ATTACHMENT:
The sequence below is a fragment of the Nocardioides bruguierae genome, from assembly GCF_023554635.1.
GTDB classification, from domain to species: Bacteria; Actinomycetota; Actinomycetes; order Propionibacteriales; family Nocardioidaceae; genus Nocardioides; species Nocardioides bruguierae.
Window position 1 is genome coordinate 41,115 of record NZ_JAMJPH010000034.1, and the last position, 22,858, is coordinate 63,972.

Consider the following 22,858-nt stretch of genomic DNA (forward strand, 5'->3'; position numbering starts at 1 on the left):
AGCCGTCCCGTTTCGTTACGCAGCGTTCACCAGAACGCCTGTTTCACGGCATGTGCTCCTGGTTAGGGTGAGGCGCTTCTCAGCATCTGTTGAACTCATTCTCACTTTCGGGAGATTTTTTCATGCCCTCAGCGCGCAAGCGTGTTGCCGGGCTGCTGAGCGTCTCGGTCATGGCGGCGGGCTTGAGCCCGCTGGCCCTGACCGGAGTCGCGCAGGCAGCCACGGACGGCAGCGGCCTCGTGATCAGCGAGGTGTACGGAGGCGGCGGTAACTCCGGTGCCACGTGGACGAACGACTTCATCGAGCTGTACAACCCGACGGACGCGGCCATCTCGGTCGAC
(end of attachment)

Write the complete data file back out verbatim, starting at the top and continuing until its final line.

The sequence below is a fragment of the Nocardioides bruguierae genome, from assembly GCF_023554635.1.
GTDB classification, from domain to species: Bacteria; Actinomycetota; Actinomycetes; order Propionibacteriales; family Nocardioidaceae; genus Nocardioides; species Nocardioides bruguierae.
Window position 1 is genome coordinate 41,115 of record NZ_JAMJPH010000034.1, and the last position, 22,858, is coordinate 63,972.

Consider the following 22,858-nt stretch of genomic DNA (forward strand, 5'->3'; position numbering starts at 1 on the left):
AGCCGTCCCGTTTCGTTACGCAGCGTTCACCAGAACGCCTGTTTCACGGCATGTGCTCCTGGTTAGGGTGAGGCGCTTCTCAGCATCTGTTGAACTCATTCTCACTTTCGGGAGATTTTTTCATGCCCTCAGCGCGCAAGCGTGTTGCCGGGCTGCTGAGCGTCTCGGTCATGGCGGCGGGCTTGAGCCCGCTGGCCCTGACCGGAGTCGCGCAGGCAGCCACGGACGGCAGCGGCCTCGTGATCAGCGAGGTGTACGGAGGCGGCGGTAACTCCGGTGCCACGTGGACGAACGACTTCATCGAGCTGTACAACCCGACGGACGCGGCCATCTCGGTCGAC